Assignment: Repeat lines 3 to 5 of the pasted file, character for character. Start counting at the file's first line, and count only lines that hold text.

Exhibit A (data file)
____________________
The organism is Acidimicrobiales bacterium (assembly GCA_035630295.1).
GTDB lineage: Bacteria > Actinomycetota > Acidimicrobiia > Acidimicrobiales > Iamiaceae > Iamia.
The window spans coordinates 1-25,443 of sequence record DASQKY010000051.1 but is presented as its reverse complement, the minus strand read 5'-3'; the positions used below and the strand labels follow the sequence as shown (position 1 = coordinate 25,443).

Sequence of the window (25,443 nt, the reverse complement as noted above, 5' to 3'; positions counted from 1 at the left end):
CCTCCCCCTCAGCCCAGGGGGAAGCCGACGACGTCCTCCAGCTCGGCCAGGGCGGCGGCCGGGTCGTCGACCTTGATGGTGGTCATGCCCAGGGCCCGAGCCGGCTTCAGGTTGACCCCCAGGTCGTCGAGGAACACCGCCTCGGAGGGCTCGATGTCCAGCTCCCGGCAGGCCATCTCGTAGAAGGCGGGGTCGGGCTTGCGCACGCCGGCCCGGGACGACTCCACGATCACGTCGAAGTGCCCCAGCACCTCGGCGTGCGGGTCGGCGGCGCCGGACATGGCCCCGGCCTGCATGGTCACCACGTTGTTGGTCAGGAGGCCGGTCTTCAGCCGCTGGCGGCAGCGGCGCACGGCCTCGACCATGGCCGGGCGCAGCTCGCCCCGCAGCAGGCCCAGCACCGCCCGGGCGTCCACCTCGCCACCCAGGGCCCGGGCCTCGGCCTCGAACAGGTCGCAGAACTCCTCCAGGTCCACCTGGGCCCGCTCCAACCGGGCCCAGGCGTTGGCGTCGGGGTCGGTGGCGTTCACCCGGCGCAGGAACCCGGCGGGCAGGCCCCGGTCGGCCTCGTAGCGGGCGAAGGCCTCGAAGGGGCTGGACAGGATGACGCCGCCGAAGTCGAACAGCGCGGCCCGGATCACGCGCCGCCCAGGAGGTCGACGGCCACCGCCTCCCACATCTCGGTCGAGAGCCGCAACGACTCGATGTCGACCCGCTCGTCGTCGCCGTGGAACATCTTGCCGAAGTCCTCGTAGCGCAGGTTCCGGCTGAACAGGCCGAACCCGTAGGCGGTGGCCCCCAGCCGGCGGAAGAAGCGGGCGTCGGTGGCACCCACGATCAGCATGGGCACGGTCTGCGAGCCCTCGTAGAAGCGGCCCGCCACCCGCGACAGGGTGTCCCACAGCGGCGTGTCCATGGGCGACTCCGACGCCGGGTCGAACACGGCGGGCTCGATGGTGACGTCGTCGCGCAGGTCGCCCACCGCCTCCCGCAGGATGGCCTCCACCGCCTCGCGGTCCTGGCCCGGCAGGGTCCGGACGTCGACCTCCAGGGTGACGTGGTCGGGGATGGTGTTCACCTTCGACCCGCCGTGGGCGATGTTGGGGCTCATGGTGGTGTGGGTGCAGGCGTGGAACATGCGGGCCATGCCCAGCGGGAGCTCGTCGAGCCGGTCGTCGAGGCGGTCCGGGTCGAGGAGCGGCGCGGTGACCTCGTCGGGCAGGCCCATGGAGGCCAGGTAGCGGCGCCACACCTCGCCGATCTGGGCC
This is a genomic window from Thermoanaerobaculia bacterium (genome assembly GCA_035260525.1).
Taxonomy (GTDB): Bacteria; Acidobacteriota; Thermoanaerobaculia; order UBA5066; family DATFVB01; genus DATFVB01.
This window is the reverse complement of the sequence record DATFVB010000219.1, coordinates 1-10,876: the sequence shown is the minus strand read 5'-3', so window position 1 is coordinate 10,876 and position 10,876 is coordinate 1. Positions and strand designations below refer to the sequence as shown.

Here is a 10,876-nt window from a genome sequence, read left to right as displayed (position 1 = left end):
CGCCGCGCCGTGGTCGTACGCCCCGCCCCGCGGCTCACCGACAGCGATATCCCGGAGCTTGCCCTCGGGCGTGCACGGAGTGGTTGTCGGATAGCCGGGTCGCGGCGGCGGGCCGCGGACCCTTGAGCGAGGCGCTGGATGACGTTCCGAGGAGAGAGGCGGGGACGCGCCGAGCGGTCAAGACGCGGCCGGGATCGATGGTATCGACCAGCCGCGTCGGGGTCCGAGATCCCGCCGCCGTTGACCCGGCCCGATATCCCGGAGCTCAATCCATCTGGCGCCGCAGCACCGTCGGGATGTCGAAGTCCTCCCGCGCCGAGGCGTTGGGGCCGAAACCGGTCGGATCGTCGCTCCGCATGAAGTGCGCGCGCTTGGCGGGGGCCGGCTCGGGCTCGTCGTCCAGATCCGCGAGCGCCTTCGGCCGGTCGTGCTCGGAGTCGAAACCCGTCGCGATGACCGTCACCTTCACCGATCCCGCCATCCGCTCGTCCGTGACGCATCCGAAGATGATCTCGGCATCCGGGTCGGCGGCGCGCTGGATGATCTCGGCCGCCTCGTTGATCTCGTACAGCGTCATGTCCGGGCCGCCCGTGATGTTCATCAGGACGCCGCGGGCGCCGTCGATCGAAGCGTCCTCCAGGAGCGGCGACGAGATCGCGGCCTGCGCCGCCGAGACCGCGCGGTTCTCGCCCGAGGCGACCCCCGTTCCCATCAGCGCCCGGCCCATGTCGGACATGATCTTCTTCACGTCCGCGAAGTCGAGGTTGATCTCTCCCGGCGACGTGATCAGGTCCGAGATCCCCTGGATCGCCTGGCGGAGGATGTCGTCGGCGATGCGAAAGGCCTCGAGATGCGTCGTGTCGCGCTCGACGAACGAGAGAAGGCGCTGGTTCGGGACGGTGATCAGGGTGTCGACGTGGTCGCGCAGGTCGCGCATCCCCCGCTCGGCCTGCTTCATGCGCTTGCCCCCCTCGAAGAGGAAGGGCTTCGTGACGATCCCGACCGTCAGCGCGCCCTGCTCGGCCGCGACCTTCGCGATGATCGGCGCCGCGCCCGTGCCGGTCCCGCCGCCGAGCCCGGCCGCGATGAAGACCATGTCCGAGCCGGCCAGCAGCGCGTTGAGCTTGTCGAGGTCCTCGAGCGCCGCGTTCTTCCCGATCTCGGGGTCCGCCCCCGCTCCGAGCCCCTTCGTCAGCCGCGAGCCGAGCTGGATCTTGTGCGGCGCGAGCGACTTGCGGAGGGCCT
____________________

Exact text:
The window spans coordinates 1-25,443 of sequence record DASQKY010000051.1 but is presented as its reverse complement, the minus strand read 5'-3'; the positions used below and the strand labels follow the sequence as shown (position 1 = coordinate 25,443).

Sequence of the window (25,443 nt, the reverse complement as noted above, 5' to 3'; positions counted from 1 at the left end):
CCTCCCCCTCAGCCCAGGGGGAAGCCGACGACGTCCTCCAGCTCGGCCAGGGCGGCGGCCGGGTCGTCGACCTTGATGGTGGTCATGCCCAGGGCCCGAGCCGGCTTCAGGTTGACCCCCAGGTCGTCGAGGAACACCGCCTCGGAGGGCTCGATGTCCAGCTCCCGGCAGGCCATCTCGTAGAAGGCGGGGTCGGGCTTGCGCACGCCGGCCCGGGACGACTCCACGATCACGTCGAAGTGCCCCAGCACCTCGGCGTGCGGGTCGGCGGCGCCGGACATGGCCCCGGCCTGCATGGTCACCACGTTGTTGGTCAGGAGGCCGGTCTTCAGCCGCTGGCGGCAGCGGCGCACGGCCTCGACCATGGCCGGGCGCAGCTCGCCCCGCAGCAGGCCCAGCACCGCCCGGGCGTCCACCTCGCCACCCAGGGCCCGGGCCTCGGCCTCGAACAGGTCGCAGAACTCCTCCAGGTCCACCTGGGCCCGCTCCAACCGGGCCCAGGCGTTGGCGTCGGGGTCGGTGGCGTTCACCCGGCGCAGGAACCCGGCGGGCAGGCCCCGGTCGGCCTCGTAGCGGGCGAAGGCCTCGAAGGGGCTGGACAGGATGACGCCGCCGAAGTCGAACAGCGCGGCCCGGATCACGCGCCGCCCAGGAGGTCGACGGCCACCGCCTCCCACATCTCGGTCGAGAGCCGCAACGACTCGATGTCGACCCGCTCGTCGTCGCCGTGGAACATCTTGCCGAAGTCCTCGTAGCGCAGGTTCCGGCTGAACAGGCCGAACCCGTAGGCGGTGGCCCCCAGCCGGCGGAAGAAGCGGGCGTCGGTGGCACCCACGATCAGCATGGGCACGGTCTGCGAGCCCTCGTAGAAGCGGCCCGCCACCCGCGACAGGGTGTCCCACAGCGGCGTGTCCATGGGCGACTCCGACGCCGGGTCGAACACGGCGGGCTCGATGGTGACGTCGTCGCGCAGGTCGCCCACCGCCTCCCGCAGGATGGCCTCCACCGCCTCGCGGTCCTGGCCCGGCAGGGTCCGGACGTCGACCTCCAGGGTGACGTGGTCGGGGATGGTGTTCACCTTCGACCCGCCGTGGGCGATGTTGGGGCTCATGGTGGTGTGGGTGCAGGCGTGGAACATGCGGGCCATGCCCAGCGGGAGCTCGTCGAGCCGGTCGTCGAGGCGGTCCGGGTCGAGGAGCGGCGCGGTGACCTCGTCGGGCAGGCCCATGGAGGCCAGGTAGCGGCGCCACACCTCGCCGATCTGGGCC